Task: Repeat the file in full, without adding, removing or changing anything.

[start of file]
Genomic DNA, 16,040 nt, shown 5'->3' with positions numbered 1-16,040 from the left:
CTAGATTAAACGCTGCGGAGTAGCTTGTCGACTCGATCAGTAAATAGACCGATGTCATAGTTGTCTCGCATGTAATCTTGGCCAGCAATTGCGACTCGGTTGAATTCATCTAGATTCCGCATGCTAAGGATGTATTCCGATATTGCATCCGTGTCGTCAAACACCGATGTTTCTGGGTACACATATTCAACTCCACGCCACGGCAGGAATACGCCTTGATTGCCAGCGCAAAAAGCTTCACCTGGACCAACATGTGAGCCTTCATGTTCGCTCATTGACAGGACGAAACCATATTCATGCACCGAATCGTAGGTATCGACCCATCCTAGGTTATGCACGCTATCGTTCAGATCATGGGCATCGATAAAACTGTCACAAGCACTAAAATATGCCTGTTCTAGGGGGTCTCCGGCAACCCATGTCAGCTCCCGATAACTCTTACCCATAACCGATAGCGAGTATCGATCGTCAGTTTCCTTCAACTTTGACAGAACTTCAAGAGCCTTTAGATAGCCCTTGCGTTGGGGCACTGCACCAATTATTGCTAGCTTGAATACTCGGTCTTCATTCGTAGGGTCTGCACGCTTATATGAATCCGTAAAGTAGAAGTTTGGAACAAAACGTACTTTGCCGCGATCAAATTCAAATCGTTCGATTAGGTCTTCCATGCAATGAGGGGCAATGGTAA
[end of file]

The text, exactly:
Genomic DNA, 16,040 nt, shown 5'->3' with positions numbered 1-16,040 from the left:
CTAGATTAAACGCTGCGGAGTAGCTTGTCGACTCGATCAGTAAATAGACCGATGTCATAGTTGTCTCGCATGTAATCTTGGCCAGCAATTGCGACTCGGTTGAATTCATCTAGATTCCGCATGCTAAGGATGTATTCCGATATTGCATCCGTGTCGTCAAACACCGATGTTTCTGGGTACACATATTCAACTCCACGCCACGGCAGGAATACGCCTTGATTGCCAGCGCAAAAAGCTTCACCTGGACCAACATGTGAGCCTTCATGTTCGCTCATTGACAGGACGAAACCATATTCATGCACCGAATCGTAGGTATCGACCCATCCTAGGTTATGCACGCTATCGTTCAGATCATGGGCATCGATAAAACTGTCACAAGCACTAAAATATGCCTGTTCTAGGGGGTCTCCGGCAACCCATGTCAGCTCCCGATAACTCTTACCCATAACCGATAGCGAGTATCGATCGTCAGTTTCCTTCAACTTTGACAGAACTTCAAGAGCCTTTAGATAGCCCTTGCGTTGGGGCACTGCACCAATTATTGCTAGCTTGAATACTCGGTCTTCATTCGTAGGGTCTGCACGCTTATATGAATCCGTAAAGTAGAAGTTTGGAACAAAACGTACTTTGCCGCGATCAAATTCAAATCGTTCGATTAGGTCTTCCATGCAATGAGGGGCAATGGTAA